“There are historical or biological models that can inspire our music. An example is when creating a drum rhythm, not to think about the measure, but about a Roman slave galley. The musical inspiration is not Kraftwerk, but a sick lion, Faraday rather than Stockhausen, a film about animals rather than Monteverdi. The music theory is never decisive or authoritative. In this sense, we do not plan to create a mood in minor or major.”
Strafe extend their interest in non-musical factors to the way in which they affect the listener as well as the music-maker.
“Music is more than an acoustic phenomenon. The perception of music is dependent on the ability (and capacity) of the human ear – how the ear functions technically and how the brain is able to work out those informations, knit them together with the information from the other senses, your thoughts and your individual experiences.”
1991’s Lufthunger succeeded in combining several concepts into a coherent whole. Ostensibly, it is a 10-part symphony stretching from the Cambrian period of 530 million years ago through to the most recent 2 million years of the Quaternary period, describing and mirroring geological and ecological evolution. On a more musical level, it explores themes of gradual and catastrophic change, the sleeve notes pointing both to how human perception of prehistory is affected to a great extent by our negative view of catastrophes, and also to how in the much briefer history of music, sudden new developments have also been viewed negatively. Strafe FR suggest a third important influence: “Lufthunger could only be created in the year 1990. That is why it does not only deal with the pre-history! At that time the Gulf War (‘Desert Storm’) took place, which certainly influenced us emotionally and in terms of general atmosphere.”
Strafe’s next release, Öchsle, was a more lyrical project, illustrative of Strafe’s continuing interest in language. “In Öchsle we used words that we ‘translated’ from an original Hamar (Ethiopian) chant into German in an onomatopoeic way – but the choice of words was not incidental … We have also developed our own peculiar Strafe language according to our own special way of working. There is also the natural human (vocal) language and the musical language. That is why we have created several radio plays using our music as a soundtrack.” The lyrics, composed of these ‘translated’ words, are left as a chant, and form the major element in several tracks, but several others are solely instrumental, exploring Strafe’s usual wide choice of instrumentation and textures.
The most recent album, Moor, represents something of a surprise, as it turns its attention to the rock and pop music worlds. Of course, Strafe’s own unique use of rock sounds and patterns swiftly removes the familiar framework in favour of music that retains the energy, textures and devices without having to pay too much lip-service to the form itself. “Moor should offer different opportunities and a variety of different musical windows. Moor of course also has a lot to do with our personal interpretation, how we both perceived the music of the past three decades, which the two of us have consciously heard and listened to.”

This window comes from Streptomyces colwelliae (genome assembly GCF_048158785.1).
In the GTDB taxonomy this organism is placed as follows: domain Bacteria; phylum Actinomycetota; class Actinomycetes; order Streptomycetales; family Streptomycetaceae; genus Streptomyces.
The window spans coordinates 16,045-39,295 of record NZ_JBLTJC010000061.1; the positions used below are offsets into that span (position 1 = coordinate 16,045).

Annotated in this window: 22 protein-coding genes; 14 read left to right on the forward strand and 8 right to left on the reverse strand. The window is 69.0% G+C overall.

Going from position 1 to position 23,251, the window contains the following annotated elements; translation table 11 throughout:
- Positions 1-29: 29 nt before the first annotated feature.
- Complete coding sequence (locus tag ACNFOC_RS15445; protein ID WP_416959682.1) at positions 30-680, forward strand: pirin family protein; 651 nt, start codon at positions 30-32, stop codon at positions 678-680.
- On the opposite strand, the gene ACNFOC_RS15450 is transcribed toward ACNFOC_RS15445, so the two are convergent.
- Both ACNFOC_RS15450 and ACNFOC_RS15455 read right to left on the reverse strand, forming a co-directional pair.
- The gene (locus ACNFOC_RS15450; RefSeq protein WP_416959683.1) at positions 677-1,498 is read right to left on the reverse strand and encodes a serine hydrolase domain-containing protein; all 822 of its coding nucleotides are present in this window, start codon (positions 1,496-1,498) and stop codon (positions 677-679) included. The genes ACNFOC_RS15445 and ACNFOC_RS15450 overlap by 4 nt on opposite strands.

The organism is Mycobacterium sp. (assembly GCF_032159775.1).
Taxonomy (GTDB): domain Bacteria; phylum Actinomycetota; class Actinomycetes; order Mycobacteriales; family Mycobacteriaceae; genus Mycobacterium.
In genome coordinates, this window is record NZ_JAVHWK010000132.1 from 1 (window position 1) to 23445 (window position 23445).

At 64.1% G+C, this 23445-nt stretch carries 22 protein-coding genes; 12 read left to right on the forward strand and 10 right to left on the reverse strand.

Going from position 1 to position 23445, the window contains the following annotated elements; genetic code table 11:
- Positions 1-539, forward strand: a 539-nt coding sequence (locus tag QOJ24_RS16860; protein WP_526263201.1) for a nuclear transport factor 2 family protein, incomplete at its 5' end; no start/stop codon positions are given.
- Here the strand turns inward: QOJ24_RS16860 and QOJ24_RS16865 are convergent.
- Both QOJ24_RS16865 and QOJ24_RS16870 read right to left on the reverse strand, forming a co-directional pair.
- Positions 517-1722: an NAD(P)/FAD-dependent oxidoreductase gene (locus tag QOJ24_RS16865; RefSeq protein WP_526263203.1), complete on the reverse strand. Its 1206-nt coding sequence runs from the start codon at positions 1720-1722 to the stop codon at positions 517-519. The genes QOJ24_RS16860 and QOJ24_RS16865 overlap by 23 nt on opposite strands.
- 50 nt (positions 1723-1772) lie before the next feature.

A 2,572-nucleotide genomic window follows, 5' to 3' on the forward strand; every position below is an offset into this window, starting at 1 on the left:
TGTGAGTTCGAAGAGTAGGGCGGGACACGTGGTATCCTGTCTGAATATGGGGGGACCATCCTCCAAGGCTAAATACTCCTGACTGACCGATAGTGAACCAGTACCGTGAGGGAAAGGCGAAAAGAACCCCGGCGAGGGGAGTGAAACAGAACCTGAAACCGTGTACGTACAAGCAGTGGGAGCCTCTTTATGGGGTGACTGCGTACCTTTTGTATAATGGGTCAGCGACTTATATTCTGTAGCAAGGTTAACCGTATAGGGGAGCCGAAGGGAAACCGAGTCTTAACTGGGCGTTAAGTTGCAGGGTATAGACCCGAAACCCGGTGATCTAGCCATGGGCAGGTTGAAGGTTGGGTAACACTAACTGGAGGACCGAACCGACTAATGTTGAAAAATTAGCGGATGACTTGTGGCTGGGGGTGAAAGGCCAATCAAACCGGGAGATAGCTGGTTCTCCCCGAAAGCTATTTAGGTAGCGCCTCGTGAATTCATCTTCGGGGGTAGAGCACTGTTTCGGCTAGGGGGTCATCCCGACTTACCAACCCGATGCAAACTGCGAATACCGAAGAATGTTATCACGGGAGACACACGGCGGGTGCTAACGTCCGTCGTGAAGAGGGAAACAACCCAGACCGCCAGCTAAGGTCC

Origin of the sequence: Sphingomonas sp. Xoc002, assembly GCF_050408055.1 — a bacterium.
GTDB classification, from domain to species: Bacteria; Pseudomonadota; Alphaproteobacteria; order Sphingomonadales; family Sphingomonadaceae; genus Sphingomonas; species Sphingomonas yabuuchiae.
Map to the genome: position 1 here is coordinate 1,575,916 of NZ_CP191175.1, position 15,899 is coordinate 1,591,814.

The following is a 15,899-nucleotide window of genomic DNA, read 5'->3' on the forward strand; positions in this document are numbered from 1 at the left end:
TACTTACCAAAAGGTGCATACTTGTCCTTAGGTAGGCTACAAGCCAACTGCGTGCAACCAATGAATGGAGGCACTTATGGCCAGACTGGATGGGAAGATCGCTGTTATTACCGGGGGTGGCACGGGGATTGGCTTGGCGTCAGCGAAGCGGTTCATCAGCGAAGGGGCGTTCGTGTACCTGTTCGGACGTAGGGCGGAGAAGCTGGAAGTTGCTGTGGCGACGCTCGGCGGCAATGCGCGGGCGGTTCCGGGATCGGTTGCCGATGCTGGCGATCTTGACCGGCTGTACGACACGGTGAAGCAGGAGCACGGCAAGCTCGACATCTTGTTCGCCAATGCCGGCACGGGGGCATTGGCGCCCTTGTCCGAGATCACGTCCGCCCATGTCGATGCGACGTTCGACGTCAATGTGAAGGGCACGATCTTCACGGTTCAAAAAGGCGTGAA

However much the critic might want to dwell on the way Strafe FR recontextualise the familiar rock elements, the group’s own vision is much less prosaic.
“If you take Moor as a landscape, it offers a lot of possibilities; either to drown, or to get marshy, or to get bogged down, or to get blinded by beauty. You watch a rare animal or plant and the next step there is muddy soil. There is a good smell of heather, but also millions of summer-gnats and the black grouse. A moor also has its unique acoustic. In the musical Moor there are some contact mines to be found; there are sloughs, poison snakes and slow-worms to be found in the world of pop music. After a short time big parts of pop music disappear inside of mud holes where they rot and decay. Occasionally some of this rises again as a moor corpse – these revived corpses appear in pop museums but they have historical relevance only, they are spent and past. The contact mines in the pop music can cause destructive explosions which give birth to new possibilities, or just create new holes in the ground.
“You need all your senses, feelings and personal atmospheres to experience music. It is important to push away your blinkers, the way of perceiving that automatically has the tendency to fall back into its old narrow position.”
These wide open spaces have to be taken as an allegory, since as soon as you hear the galloping beats and electric noise of Moor’s opening track, Bog Bay the images that come to mind won’t be those of the quiet countryside. The instruments employed are more conventional than those that Strafe usually adopt – Schoolmaster II even consists only of piano and electric guitar – but the musical possiblities are as uninhibited as ever. On Stradivarius, which mixes distorted riffs with pounding drums, and inappropriately classical singing, it requires a quick double-take before you recognise the presence of the violin. As ever, it is the total sound that determines everything else, and Strafe’s juxtapositions of melodic and noise elements are as striking as ever. There’s even a sense of humour present, and in places it’s very obvious:
“We are neither the first to use noises in music nor have we invented a new kind of music – noises itself are not yet music but they become music if we put them in the order of a composition. We are very much interested in language … We do have a special Strafe humour. However, humour can be understood or it can be misinterpreted. We cannot prescribe humour. Humour can be a variant that stimulates every work.”
Where next? Strafe do not play live very often, and then only for special events, rather than as part of a tour, but the possibility of an appearance in Britain has been suggested, and may yet come to pass. Keep an ear out, because whatever happens, it should be good.
STRAFE FUR REBELLION – Hamar